Jonathan Willis makes a splash in the pool

Swim cap snugly in place, Jonathan Willis is ready to glide through the water, arms and legs working in efficient unison. He moves toward the end of the pool, toward his best time, toward his ultimate goal.

Willis is tall and lean with particularly long arms; it’s the body of a swimmer. There may even be a resemblance to Olympic gold medalist, Michael Phelps. Despite this, Jonathan’s path to becoming a swimmer was never a given.

As a baby, Willis was highly averse to being in the water.

“He just couldn’t interact with you. He especially didn’t want his face to get wet. We just couldn’t do that with Jonathan,” his mom, Brenda, explains. “So we just went at it gradually, exposing him to it, and exposing him to it, and exposing him to it.”

Over time it yielded positive results. Though Willis never liked getting his face wet, he decided joining the Special Olympics swim team sounded like a good idea when he was 10 years old. Jonathan started with the assisted swim, competing with a partner, and he took third in Summer Games that year! The year after, he came in first.

From that point on Jonathan was a swimmer.

The next year, Jonathan decided to try a new event, the 25-meter race, unassisted. And as it turns out, Willis only has one speed–go!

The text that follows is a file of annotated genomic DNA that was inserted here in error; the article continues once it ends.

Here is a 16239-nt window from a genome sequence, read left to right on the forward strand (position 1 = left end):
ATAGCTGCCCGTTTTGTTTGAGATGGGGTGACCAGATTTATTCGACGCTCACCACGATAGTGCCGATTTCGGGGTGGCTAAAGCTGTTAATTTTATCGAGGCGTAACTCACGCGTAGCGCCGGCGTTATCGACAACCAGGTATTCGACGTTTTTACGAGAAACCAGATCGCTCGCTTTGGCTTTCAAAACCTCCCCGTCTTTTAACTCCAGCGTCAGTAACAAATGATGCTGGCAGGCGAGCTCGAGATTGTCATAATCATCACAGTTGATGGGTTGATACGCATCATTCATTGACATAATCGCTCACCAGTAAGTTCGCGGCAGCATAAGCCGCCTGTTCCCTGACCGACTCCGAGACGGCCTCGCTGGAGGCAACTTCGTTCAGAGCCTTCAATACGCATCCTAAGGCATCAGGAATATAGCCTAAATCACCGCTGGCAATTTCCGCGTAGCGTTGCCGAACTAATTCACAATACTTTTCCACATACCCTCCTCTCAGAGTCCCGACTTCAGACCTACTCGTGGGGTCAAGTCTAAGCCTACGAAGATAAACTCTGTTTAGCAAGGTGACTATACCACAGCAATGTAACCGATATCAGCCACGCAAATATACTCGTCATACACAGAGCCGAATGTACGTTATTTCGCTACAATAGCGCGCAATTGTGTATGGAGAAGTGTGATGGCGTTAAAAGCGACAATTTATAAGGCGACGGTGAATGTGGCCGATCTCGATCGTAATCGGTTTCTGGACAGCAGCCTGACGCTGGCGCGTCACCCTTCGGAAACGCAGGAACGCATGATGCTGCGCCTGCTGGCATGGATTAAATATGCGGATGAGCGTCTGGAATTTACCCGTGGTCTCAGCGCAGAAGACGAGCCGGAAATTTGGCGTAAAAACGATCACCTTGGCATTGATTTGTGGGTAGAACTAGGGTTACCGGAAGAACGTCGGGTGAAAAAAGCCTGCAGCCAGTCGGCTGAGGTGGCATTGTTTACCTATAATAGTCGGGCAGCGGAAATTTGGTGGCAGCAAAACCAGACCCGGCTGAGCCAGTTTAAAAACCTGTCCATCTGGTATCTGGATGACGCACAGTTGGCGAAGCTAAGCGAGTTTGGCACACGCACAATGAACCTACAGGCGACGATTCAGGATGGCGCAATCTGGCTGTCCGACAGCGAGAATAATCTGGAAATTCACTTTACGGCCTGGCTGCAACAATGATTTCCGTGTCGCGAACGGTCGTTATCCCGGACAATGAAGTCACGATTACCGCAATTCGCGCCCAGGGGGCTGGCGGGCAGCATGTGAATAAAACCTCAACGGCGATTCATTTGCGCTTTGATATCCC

“He doesn’t want to pace himself, he just wants to win!” his mom observed.

Now in his fifth year with Special Olympics, Willis decided to move into the 50-meter swim. Once again in his first year in an event, he landed a silver medal at the 2017 SONC Summer Games.

When asked what drives him, Willis has a modest response, “I’m proud of being an athlete. I watch the summer Olympics and see what swimmers like Michael Phelps and Rebecca Soni are doing and I try to do the same. I practice as much as I can.”

Though, he quickly adds that wearing his medals to school gives him something to talk to girls about!

Willis’s mom explains, “Jonathan is competitive! And his Special Olympics coaches have really supported him and encouraged him to develop as a swimmer, even to take on the 50-meter swim.”

Even with all his successes to date, Jonathan’s ultimate goal looms large. He has been invited to the Special Olympics World Games in Abu Dhabi. At just sixteen years old he will travel with Special Olympics USA and compete against athletes from all around the world for the top honor-a gold medal.

It is sure to be a life changing event, and Jonathan has lots to do to prepare. He has increased his training schedule and is working on picking up a new swim event, like backstroke.

“We’re working hard at it until March,” says mom, Brenda. With the new event Jonathan has to confront his old aversions to getting his face wet and work through mobility restrictions in his shoulder due to cerebral palsy.

“To tell you the truth, I really don’t have any problems,” says the relentlessly positive Jonathan.

And to back up his sentiment, Willis shared his motto, “Every day we lit!”

Which means, to Willis, just say go and conquer your fears. So, it’s just about how he approaches his life. He’s just going to go out and do it. He’s just going to go out and be lit up.

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